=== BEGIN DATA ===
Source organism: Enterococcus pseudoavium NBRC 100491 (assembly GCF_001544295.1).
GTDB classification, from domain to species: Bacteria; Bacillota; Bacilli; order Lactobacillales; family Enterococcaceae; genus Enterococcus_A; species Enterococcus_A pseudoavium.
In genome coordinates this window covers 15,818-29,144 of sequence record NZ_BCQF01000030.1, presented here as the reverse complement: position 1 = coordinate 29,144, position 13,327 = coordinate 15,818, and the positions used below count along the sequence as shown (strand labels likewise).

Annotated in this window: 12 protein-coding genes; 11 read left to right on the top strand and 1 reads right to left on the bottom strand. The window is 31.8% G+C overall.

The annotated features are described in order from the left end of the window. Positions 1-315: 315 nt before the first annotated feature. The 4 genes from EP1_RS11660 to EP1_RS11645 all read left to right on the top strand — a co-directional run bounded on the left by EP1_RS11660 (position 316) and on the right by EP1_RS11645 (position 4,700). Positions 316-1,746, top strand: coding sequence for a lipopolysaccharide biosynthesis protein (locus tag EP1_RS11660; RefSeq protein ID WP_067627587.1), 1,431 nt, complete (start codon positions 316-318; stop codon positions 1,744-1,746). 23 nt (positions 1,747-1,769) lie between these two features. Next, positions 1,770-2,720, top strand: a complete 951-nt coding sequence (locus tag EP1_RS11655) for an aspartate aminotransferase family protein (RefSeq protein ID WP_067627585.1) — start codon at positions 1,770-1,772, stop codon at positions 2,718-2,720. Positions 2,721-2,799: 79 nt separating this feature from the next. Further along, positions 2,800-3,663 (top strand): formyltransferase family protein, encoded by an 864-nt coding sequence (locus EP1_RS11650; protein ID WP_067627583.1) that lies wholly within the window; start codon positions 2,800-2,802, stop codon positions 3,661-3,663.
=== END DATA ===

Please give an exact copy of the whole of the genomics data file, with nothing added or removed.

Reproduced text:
Source organism: Enterococcus pseudoavium NBRC 100491 (assembly GCF_001544295.1).
GTDB classification, from domain to species: Bacteria; Bacillota; Bacilli; order Lactobacillales; family Enterococcaceae; genus Enterococcus_A; species Enterococcus_A pseudoavium.
In genome coordinates this window covers 15,818-29,144 of sequence record NZ_BCQF01000030.1, presented here as the reverse complement: position 1 = coordinate 29,144, position 13,327 = coordinate 15,818, and the positions used below count along the sequence as shown (strand labels likewise).

Annotated in this window: 12 protein-coding genes; 11 read left to right on the top strand and 1 reads right to left on the bottom strand. The window is 31.8% G+C overall.

The annotated features are described in order from the left end of the window. Positions 1-315: 315 nt before the first annotated feature. The 4 genes from EP1_RS11660 to EP1_RS11645 all read left to right on the top strand — a co-directional run bounded on the left by EP1_RS11660 (position 316) and on the right by EP1_RS11645 (position 4,700). Positions 316-1,746, top strand: coding sequence for a lipopolysaccharide biosynthesis protein (locus tag EP1_RS11660; RefSeq protein ID WP_067627587.1), 1,431 nt, complete (start codon positions 316-318; stop codon positions 1,744-1,746). 23 nt (positions 1,747-1,769) lie between these two features. Next, positions 1,770-2,720, top strand: a complete 951-nt coding sequence (locus tag EP1_RS11655) for an aspartate aminotransferase family protein (RefSeq protein ID WP_067627585.1) — start codon at positions 1,770-1,772, stop codon at positions 2,718-2,720. Positions 2,721-2,799: 79 nt separating this feature from the next. Further along, positions 2,800-3,663 (top strand): formyltransferase family protein, encoded by an 864-nt coding sequence (locus EP1_RS11650; protein ID WP_067627583.1) that lies wholly within the window; start codon positions 2,800-2,802, stop codon positions 3,661-3,663.